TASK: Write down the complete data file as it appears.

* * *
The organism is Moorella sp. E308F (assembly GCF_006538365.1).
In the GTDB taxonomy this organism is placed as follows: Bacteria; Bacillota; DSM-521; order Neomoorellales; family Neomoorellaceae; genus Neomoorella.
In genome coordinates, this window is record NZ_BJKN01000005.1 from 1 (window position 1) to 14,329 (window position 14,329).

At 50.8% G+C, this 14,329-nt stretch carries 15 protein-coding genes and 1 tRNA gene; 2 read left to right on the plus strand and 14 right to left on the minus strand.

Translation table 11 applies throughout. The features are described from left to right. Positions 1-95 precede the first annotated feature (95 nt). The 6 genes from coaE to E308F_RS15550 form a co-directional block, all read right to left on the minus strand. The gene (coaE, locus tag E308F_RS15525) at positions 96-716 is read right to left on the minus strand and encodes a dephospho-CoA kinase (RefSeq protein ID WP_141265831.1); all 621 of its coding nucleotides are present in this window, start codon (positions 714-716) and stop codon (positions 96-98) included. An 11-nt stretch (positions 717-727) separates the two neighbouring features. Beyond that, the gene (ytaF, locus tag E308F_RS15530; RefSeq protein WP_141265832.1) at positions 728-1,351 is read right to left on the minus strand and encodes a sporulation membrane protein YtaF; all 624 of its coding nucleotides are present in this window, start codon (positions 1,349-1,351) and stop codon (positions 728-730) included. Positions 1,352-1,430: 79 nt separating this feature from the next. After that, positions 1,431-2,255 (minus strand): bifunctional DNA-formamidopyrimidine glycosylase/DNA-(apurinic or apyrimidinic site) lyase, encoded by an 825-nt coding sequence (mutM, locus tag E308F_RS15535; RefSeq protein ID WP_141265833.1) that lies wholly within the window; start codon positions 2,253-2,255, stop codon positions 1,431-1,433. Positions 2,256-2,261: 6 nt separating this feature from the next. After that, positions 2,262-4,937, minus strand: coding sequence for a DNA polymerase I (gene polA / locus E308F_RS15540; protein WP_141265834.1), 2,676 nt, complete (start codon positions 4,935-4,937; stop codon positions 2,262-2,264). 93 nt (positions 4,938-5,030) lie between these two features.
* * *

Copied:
The organism is Moorella sp. E308F (assembly GCF_006538365.1).
In the GTDB taxonomy this organism is placed as follows: Bacteria; Bacillota; DSM-521; order Neomoorellales; family Neomoorellaceae; genus Neomoorella.
In genome coordinates, this window is record NZ_BJKN01000005.1 from 1 (window position 1) to 14,329 (window position 14,329).

At 50.8% G+C, this 14,329-nt stretch carries 15 protein-coding genes and 1 tRNA gene; 2 read left to right on the plus strand and 14 right to left on the minus strand.

Translation table 11 applies throughout. The features are described from left to right. Positions 1-95 precede the first annotated feature (95 nt). The 6 genes from coaE to E308F_RS15550 form a co-directional block, all read right to left on the minus strand. The gene (coaE, locus tag E308F_RS15525) at positions 96-716 is read right to left on the minus strand and encodes a dephospho-CoA kinase (RefSeq protein ID WP_141265831.1); all 621 of its coding nucleotides are present in this window, start codon (positions 714-716) and stop codon (positions 96-98) included. An 11-nt stretch (positions 717-727) separates the two neighbouring features. Beyond that, the gene (ytaF, locus tag E308F_RS15530; RefSeq protein WP_141265832.1) at positions 728-1,351 is read right to left on the minus strand and encodes a sporulation membrane protein YtaF; all 624 of its coding nucleotides are present in this window, start codon (positions 1,349-1,351) and stop codon (positions 728-730) included. Positions 1,352-1,430: 79 nt separating this feature from the next. After that, positions 1,431-2,255 (minus strand): bifunctional DNA-formamidopyrimidine glycosylase/DNA-(apurinic or apyrimidinic site) lyase, encoded by an 825-nt coding sequence (mutM, locus tag E308F_RS15535; RefSeq protein ID WP_141265833.1) that lies wholly within the window; start codon positions 2,253-2,255, stop codon positions 1,431-1,433. Positions 2,256-2,261: 6 nt separating this feature from the next. After that, positions 2,262-4,937, minus strand: coding sequence for a DNA polymerase I (gene polA / locus E308F_RS15540; protein WP_141265834.1), 2,676 nt, complete (start codon positions 4,935-4,937; stop codon positions 2,262-2,264). 93 nt (positions 4,938-5,030) lie between these two features.